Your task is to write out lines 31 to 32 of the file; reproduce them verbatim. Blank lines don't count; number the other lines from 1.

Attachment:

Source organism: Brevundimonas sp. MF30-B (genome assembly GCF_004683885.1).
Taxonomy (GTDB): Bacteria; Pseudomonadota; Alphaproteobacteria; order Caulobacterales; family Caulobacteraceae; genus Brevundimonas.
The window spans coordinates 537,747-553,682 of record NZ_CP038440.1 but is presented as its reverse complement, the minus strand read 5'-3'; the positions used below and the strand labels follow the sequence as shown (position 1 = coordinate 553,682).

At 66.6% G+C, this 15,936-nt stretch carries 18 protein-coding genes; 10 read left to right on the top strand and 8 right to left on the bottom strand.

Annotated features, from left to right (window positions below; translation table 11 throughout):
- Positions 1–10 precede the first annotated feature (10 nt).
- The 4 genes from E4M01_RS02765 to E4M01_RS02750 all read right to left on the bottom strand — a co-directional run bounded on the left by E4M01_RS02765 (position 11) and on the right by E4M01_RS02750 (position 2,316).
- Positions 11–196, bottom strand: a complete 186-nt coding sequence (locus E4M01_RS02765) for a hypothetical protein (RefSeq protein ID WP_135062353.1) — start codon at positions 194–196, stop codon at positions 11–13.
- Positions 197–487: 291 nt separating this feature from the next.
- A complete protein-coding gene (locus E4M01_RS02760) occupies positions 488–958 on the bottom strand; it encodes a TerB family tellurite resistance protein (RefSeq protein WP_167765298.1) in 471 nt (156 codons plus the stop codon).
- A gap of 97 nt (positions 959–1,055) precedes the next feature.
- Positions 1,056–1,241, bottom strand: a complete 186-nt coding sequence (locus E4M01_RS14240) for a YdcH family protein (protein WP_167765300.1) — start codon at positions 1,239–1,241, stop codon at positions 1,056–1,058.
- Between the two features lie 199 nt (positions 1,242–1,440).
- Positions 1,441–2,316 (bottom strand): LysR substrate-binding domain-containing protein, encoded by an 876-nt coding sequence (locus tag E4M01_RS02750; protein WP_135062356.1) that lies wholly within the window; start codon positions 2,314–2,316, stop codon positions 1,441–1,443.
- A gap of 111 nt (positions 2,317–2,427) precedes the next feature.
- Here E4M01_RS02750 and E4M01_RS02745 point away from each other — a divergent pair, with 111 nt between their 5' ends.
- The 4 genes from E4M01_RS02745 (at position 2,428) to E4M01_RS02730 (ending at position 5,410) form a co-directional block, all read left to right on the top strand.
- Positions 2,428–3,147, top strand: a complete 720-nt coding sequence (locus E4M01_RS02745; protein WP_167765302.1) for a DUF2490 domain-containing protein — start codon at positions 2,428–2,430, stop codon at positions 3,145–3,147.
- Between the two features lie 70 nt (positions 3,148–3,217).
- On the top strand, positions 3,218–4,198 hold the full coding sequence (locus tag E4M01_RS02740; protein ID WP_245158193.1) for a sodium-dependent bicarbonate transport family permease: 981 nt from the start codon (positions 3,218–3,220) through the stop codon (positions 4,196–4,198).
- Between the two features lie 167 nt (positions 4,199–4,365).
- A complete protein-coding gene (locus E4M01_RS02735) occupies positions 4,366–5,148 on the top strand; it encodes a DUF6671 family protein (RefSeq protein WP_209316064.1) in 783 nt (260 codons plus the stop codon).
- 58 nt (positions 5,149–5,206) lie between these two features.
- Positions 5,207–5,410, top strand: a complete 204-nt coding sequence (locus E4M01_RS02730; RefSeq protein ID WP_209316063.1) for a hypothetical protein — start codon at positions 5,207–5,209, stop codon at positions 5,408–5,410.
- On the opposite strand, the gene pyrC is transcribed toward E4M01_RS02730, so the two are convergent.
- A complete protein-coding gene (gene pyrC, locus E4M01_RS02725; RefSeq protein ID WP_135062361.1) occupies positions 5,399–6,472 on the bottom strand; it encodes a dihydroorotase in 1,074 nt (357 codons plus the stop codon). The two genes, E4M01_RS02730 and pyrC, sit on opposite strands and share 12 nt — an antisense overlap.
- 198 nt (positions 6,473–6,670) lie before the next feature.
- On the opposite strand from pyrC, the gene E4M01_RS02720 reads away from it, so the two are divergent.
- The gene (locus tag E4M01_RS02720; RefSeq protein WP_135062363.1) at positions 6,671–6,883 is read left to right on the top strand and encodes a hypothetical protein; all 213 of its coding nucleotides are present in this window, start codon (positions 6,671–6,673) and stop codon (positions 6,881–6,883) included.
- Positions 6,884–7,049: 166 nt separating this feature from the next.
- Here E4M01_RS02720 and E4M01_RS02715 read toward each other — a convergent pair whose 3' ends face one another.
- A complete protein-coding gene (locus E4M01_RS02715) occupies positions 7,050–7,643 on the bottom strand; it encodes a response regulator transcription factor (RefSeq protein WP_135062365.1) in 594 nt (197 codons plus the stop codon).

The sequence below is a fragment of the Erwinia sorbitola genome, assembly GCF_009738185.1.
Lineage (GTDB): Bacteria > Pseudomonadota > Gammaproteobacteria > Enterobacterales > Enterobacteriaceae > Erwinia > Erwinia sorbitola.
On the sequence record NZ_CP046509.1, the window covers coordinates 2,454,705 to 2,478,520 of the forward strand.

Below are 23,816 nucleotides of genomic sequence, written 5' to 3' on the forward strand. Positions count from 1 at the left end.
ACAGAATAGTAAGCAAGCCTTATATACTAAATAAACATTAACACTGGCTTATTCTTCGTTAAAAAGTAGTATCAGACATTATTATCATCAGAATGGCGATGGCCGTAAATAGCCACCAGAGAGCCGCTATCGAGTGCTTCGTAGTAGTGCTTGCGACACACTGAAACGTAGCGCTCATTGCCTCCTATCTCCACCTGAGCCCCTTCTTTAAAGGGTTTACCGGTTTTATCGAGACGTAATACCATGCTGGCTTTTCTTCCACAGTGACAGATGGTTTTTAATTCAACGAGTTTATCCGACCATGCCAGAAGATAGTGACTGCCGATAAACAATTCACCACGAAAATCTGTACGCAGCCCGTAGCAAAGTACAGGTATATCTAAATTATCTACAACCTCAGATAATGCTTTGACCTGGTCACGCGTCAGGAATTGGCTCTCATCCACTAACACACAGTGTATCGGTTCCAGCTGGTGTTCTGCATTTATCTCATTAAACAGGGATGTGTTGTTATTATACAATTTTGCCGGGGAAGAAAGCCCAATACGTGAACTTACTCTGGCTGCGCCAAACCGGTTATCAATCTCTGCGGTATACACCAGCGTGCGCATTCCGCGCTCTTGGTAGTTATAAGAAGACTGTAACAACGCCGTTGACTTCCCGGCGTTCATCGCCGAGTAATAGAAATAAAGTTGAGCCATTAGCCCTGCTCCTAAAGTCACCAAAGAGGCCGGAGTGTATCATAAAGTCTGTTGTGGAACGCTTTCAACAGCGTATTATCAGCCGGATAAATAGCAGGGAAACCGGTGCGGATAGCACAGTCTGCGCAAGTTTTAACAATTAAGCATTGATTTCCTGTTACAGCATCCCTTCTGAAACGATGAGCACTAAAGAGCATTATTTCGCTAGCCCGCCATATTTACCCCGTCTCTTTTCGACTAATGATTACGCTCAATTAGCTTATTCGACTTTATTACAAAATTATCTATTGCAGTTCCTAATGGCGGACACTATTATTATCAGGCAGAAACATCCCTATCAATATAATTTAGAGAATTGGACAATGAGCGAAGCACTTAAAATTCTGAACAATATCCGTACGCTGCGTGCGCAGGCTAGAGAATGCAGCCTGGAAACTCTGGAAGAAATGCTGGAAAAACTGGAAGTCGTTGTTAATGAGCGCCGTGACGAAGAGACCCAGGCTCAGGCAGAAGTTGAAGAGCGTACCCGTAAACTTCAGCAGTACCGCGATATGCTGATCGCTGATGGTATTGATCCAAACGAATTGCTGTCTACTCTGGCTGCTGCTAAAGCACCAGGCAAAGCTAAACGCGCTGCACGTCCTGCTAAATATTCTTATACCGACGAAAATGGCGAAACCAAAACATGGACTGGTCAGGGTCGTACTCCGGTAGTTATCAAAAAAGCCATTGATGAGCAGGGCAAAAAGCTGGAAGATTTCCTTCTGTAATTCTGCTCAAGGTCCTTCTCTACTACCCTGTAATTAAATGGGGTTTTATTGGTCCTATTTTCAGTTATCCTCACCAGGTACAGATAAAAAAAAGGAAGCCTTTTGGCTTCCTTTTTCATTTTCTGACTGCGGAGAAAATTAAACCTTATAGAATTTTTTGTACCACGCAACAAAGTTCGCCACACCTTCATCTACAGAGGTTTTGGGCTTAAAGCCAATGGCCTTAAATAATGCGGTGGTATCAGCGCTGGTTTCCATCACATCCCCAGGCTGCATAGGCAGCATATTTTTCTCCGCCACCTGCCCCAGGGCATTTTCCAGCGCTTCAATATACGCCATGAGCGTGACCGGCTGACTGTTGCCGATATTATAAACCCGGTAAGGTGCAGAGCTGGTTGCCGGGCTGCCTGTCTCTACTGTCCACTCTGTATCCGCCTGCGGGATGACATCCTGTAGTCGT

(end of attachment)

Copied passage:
- Here E4M01_RS02720 and E4M01_RS02715 read toward each other — a convergent pair whose 3' ends face one another.
- A complete protein-coding gene (locus E4M01_RS02715) occupies positions 7,050–7,643 on the bottom strand; it encodes a response regulator transcription factor (RefSeq protein WP_135062365.1) in 594 nt (197 codons plus the stop codon).